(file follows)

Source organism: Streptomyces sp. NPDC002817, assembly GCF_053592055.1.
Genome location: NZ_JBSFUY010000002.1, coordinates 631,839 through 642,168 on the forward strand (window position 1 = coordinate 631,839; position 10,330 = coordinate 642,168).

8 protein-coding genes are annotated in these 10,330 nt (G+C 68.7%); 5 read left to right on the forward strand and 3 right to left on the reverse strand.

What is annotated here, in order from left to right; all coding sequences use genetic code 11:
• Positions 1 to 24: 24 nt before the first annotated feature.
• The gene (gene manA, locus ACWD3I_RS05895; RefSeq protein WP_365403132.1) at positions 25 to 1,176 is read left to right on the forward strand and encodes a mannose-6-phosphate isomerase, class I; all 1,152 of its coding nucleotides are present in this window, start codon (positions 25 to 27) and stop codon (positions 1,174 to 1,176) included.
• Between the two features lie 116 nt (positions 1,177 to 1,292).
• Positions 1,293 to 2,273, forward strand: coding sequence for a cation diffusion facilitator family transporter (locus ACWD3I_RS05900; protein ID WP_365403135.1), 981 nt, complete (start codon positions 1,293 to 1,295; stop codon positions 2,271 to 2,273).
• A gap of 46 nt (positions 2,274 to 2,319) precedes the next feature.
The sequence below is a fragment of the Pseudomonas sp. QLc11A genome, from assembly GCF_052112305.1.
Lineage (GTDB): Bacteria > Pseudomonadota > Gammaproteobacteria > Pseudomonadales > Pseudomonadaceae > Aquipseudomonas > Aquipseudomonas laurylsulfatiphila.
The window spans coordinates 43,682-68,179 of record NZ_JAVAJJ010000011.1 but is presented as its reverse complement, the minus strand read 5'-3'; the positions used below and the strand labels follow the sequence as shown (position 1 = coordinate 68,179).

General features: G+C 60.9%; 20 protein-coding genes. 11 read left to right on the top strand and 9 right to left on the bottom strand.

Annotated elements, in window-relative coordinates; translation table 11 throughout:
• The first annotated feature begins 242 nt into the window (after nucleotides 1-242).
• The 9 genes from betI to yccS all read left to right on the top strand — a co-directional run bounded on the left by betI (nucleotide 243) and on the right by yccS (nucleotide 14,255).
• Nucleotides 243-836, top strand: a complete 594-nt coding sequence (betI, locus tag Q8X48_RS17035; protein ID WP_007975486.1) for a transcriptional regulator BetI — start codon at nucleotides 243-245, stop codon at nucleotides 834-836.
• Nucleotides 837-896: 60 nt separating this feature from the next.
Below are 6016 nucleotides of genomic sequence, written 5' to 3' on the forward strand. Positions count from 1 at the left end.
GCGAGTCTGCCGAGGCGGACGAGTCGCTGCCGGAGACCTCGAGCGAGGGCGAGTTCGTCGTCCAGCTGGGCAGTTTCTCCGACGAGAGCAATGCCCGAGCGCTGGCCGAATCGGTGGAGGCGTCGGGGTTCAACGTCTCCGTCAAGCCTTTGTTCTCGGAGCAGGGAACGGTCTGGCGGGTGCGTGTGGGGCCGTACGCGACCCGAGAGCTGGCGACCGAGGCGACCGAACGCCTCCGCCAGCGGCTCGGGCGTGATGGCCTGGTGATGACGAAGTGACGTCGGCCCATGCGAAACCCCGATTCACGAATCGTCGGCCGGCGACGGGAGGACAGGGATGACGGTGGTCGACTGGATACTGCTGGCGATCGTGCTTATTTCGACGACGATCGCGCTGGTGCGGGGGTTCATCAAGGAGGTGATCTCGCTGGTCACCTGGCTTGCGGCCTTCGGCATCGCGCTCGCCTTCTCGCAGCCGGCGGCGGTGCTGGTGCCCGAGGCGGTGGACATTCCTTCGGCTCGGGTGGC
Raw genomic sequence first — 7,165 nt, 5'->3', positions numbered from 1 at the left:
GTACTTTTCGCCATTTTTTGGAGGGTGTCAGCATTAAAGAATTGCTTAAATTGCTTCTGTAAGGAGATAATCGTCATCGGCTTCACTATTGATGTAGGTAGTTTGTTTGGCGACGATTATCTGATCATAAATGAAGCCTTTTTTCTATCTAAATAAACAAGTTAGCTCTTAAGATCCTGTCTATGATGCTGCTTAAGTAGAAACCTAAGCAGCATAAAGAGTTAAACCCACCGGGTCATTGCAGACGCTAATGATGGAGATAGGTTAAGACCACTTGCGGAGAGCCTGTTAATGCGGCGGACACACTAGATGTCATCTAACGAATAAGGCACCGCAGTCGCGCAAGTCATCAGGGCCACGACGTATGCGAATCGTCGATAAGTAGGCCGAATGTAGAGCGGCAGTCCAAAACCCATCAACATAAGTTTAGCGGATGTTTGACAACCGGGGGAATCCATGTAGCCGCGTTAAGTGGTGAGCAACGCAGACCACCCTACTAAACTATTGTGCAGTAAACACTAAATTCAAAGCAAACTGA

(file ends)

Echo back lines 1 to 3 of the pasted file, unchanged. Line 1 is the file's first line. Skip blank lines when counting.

Source organism: Streptomyces sp. NPDC002817, assembly GCF_053592055.1.
Genome location: NZ_JBSFUY010000002.1, coordinates 631,839 through 642,168 on the forward strand (window position 1 = coordinate 631,839; position 10,330 = coordinate 642,168).

8 protein-coding genes are annotated in these 10,330 nt (G+C 68.7%); 5 read left to right on the forward strand and 3 right to left on the reverse strand.